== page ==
r the, Michiganensian should at- the N.R.O.T.C., V-12, and Marine
nd the try-out meeting at 4:45 p.m. units on campus, Lieut. A. I. Wyandt
onday in the Student Publications announced yesterday.
In commenting on the size of last
uilding. semester's unit in comparison with
The meeting is open to all eligible the present number, Lieut. Wyandt
udents who wish to work on either noted that "the enrollment is approx-
ze business or editorial staff. Those imately the same as last term."
nxious for experience in advertising, Two hundred fifty-three new men,
les, accounting, and circulation are however, have been transferred to
dvised to work on the business staff. the Naval program here from other
he editorial tryouts help with lay- universities.
uts, photography, preparation of There have also been eight addi-
opy, and the publication of the Stu- tions to the Marine detachment,
ent Directory. which is smaller by 33 than last term.
I WITHAM'S Drugs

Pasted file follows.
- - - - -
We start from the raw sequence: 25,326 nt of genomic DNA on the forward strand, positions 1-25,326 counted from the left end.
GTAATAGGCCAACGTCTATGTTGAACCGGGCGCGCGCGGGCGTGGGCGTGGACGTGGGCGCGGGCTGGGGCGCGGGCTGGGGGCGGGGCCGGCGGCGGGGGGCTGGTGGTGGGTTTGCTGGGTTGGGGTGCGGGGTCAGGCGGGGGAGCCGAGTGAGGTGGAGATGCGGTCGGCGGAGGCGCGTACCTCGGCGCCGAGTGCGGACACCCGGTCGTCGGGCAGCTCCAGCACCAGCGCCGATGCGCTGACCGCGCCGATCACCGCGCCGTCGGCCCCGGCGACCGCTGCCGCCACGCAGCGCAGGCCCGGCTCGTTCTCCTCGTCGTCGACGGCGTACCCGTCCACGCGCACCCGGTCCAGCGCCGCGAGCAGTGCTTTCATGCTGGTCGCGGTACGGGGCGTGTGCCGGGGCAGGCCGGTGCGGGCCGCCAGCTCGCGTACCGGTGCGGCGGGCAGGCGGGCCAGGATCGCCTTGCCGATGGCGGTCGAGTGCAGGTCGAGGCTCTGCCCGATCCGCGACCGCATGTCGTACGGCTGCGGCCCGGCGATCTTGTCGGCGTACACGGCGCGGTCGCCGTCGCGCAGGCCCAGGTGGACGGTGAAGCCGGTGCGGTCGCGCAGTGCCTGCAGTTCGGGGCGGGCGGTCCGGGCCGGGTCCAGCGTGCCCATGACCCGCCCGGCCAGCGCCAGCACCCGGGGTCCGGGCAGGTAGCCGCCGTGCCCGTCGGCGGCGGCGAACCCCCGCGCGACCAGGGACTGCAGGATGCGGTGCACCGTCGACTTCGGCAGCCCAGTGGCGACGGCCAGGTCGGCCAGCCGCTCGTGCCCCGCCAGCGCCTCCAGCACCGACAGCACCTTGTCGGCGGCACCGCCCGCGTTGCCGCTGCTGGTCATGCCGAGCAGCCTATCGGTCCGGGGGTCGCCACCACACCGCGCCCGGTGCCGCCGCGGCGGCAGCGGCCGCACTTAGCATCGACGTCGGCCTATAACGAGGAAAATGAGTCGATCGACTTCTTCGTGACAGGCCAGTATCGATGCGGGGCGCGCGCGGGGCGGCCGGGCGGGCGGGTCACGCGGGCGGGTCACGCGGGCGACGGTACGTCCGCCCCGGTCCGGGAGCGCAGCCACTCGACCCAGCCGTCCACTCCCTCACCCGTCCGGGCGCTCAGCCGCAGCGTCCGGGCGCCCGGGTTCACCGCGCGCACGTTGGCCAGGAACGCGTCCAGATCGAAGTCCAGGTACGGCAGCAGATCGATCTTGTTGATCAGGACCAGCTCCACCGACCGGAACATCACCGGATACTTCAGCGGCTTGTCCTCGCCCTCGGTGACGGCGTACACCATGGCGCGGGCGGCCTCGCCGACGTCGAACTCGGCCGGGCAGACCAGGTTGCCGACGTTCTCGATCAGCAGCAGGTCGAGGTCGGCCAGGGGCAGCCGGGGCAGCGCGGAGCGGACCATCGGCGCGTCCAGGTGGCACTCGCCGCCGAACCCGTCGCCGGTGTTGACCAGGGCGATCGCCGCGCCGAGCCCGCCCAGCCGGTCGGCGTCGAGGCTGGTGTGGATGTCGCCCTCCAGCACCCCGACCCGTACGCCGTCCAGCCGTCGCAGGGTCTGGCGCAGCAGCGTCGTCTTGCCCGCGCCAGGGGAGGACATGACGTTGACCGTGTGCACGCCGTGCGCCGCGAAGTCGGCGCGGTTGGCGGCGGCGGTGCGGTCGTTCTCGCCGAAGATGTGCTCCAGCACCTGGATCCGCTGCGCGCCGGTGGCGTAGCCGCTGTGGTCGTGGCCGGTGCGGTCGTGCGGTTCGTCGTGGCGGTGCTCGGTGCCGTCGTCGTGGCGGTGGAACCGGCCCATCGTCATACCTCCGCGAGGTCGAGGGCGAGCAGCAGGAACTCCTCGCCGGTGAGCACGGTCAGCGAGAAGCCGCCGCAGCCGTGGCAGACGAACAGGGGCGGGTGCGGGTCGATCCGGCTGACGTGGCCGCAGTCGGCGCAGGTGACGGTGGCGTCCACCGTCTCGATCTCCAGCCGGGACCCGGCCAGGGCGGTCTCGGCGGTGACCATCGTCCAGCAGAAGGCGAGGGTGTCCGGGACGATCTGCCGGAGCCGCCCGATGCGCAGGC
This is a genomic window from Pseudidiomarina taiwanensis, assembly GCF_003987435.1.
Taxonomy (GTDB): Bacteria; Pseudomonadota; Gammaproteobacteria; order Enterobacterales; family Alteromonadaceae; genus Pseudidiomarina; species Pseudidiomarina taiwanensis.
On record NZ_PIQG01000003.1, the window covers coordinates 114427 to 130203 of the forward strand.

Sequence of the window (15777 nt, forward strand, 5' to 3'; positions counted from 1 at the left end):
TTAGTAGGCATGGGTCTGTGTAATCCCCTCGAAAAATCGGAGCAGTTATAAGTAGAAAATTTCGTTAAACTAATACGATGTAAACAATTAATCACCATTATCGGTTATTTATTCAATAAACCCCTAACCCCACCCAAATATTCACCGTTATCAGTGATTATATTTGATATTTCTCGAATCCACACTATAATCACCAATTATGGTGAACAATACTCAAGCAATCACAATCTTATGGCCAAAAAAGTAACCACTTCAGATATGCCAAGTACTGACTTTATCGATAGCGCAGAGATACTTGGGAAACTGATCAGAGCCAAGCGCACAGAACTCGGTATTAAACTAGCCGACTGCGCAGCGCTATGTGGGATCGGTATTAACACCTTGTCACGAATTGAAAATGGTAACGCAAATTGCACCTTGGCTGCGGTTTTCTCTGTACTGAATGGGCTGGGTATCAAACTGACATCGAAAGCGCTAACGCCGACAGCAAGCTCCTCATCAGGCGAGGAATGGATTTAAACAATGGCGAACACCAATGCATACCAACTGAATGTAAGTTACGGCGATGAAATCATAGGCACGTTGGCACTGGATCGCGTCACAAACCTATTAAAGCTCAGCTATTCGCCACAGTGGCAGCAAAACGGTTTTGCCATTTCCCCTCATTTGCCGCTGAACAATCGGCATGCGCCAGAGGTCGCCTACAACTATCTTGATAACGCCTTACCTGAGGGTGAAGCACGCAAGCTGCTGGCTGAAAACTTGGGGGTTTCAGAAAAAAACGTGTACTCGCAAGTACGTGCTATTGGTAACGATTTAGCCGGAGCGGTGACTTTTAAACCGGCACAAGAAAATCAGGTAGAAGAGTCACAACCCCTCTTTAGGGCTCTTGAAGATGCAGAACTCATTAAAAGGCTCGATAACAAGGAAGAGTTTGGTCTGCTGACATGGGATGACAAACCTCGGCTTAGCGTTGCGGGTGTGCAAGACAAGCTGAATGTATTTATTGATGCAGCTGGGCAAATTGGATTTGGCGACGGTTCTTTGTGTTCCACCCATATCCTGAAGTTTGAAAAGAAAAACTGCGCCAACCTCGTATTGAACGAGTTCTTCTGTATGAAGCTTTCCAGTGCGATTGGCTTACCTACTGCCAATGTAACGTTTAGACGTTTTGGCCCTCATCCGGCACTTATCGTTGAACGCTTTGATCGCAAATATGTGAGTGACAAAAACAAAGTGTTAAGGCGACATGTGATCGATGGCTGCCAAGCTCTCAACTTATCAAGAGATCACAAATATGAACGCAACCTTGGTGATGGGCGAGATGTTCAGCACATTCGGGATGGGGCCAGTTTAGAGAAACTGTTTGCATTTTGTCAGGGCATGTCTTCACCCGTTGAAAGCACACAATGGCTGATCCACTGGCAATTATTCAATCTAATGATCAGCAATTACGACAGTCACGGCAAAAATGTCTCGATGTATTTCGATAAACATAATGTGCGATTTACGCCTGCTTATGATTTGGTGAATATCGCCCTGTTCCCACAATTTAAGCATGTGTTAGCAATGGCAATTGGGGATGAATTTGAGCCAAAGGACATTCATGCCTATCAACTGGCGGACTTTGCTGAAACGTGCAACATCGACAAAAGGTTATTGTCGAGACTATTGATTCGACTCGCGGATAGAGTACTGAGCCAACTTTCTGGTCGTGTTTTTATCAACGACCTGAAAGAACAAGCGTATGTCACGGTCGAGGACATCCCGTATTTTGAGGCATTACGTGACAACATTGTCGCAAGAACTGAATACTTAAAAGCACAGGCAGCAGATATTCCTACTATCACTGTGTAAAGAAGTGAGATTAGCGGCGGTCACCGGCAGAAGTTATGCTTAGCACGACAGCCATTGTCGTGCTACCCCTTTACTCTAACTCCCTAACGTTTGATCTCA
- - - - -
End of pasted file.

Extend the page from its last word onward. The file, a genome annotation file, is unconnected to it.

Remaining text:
CL ASSIFIED ADVERTIISING
LANSING, Nov. 2-(P)-Michigan
child labor legislation lags far behind
other labor laws, Howard C. Prine,
Child Accounting Supervisor fcdr the
State Department of Public Instruc-
tion, declared today urging immedi-
ate legislation to replace wartime
agreements with industry which
higher child labor standards than are
provided under state law.
Prine said under Michigan laws a
minor may work 54 hours a week
while a 40-hour working week is es-
tablished for adults by federal law.
The general misconception that
child labor laws take away the right
of minors to work rather than fur-
nishing them protection in jobs
makes it hard to get through legisla-
tion for higher child labor standards,
Meanwhilerepresentatives of em-
ployes, teachers, and labor unions to-
day recommended unanimously that
the state department of labor main-
tain war-established child labor
Meeting with George W. Dean,
State Commissioner of Labor, the
group agreed that no change in reg-
ulations should be made until the
legislature considers a new child
labor bill which probably will be of-
fered by State Senator Harry F. Hit-
tle of East Lansing.
Hittle is chairman of a Senate com-
mittee investigating the need of a new
child labor law to replace the one